By Katrina Schwartz
College students may seem to be well-equipped to learn in a wired world, but despite the enormous growth of tablets, e-readers and digital textbooks, they still prefer heavy, expensive print books.
These were the results of a pilot program created to understand why students have been slow to adopt digital texts and what would have to change in order to make them the preference. The pilot was developed by the University of Wisconsin, Cornell, University of Minnesota, University of Virginia and Indiana University, which decided to jointly investigate how e-textbooks could be used on their campuses with an e-text pilot during the spring semester of 2012.
What they found, produced in a report called Internet2 [PDF], was that, for purposes of study, at least, e-books were not quite there yet in terms of usability, visual presentation and navigation tools. The pilot program pointed out some glaring flaws in the e-reader model: Students reported problems with readability, complained of eyestrain, and said the e-books were not fully compatible with all mobile devices. They also noted that the navigation features meant to enhance learning like zoom, highlighting and annotation don’t function well.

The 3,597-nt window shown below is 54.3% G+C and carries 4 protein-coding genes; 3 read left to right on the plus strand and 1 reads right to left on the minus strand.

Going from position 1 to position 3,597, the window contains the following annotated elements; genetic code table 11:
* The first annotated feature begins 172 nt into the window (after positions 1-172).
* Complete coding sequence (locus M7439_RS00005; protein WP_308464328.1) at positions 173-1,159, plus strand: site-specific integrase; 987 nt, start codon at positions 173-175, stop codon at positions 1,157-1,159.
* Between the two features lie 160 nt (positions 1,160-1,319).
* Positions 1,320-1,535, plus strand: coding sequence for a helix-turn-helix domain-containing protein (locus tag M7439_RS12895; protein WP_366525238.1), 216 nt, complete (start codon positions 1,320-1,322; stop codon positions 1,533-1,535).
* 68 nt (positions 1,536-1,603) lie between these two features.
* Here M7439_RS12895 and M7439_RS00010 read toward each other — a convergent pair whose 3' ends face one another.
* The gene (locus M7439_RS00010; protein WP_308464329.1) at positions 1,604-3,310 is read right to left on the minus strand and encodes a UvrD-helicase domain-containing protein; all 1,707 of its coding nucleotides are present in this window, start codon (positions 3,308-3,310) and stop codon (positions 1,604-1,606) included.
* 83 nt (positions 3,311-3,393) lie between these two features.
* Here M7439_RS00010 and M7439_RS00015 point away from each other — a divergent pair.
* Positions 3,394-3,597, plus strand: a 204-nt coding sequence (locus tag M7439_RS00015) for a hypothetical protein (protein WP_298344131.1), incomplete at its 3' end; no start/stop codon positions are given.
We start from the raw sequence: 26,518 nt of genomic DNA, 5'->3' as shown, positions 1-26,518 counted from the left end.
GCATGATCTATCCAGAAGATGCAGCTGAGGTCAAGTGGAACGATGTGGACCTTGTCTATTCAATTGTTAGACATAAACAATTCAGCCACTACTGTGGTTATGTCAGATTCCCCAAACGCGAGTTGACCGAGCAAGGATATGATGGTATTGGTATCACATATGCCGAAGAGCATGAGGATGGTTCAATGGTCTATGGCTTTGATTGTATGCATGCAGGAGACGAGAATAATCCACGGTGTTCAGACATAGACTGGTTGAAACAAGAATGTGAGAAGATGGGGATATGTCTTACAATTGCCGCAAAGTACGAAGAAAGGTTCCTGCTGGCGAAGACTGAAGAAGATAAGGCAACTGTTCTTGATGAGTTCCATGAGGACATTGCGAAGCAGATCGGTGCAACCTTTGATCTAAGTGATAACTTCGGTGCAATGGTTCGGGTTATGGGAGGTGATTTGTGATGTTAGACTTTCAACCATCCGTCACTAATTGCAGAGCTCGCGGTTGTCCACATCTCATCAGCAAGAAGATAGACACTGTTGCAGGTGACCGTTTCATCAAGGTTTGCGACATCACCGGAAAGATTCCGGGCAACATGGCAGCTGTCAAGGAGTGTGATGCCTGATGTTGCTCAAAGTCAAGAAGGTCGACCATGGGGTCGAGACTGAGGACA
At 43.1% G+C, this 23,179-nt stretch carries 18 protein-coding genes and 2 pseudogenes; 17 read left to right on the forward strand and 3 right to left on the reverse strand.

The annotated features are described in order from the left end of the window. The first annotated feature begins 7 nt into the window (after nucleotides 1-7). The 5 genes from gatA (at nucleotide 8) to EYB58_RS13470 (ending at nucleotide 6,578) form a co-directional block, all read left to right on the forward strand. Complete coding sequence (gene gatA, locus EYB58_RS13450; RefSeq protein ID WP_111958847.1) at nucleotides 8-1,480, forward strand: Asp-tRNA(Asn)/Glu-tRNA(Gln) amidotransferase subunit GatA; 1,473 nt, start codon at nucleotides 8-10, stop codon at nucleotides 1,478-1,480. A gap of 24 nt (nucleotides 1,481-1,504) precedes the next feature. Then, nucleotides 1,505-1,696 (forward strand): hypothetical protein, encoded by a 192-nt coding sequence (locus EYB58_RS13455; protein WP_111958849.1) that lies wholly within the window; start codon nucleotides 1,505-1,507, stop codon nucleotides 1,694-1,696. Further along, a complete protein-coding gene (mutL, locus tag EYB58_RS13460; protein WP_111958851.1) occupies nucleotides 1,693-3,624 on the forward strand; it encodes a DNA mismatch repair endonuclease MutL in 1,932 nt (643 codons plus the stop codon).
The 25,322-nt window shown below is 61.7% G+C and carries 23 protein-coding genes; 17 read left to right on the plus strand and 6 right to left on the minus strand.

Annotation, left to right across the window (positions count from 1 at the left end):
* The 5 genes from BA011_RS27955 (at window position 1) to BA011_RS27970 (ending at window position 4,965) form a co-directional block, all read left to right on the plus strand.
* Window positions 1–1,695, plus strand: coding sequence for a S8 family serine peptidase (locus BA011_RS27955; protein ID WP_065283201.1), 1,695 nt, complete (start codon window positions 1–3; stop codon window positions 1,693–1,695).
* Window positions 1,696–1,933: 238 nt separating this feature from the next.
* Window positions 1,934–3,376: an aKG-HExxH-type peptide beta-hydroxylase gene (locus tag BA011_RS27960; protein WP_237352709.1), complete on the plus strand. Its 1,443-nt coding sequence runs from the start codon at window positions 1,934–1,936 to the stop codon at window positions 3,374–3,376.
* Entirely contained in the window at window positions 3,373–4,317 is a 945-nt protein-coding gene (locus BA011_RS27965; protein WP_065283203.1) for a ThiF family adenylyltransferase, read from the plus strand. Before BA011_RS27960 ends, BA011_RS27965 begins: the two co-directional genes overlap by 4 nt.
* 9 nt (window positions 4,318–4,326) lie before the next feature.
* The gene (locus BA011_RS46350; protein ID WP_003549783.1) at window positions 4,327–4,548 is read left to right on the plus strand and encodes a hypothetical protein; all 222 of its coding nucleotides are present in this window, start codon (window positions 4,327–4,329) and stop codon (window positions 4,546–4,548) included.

What's more, the functions that make e-books more attractive to students than print books weren't being fully maximized by faculty. Features like annotating texts, collaboration tools and the ability to share notes with other students weren't being used or modeled by the professors. And if educators used the e-books like a print textbook, that’s what students did as well. Faculty agreed that they did not often use the extra features available to them and wanted further training. But even for those who did use shared annotation features, some actually found it to be more distracting, especially when those annotations were from other students, not the professor.
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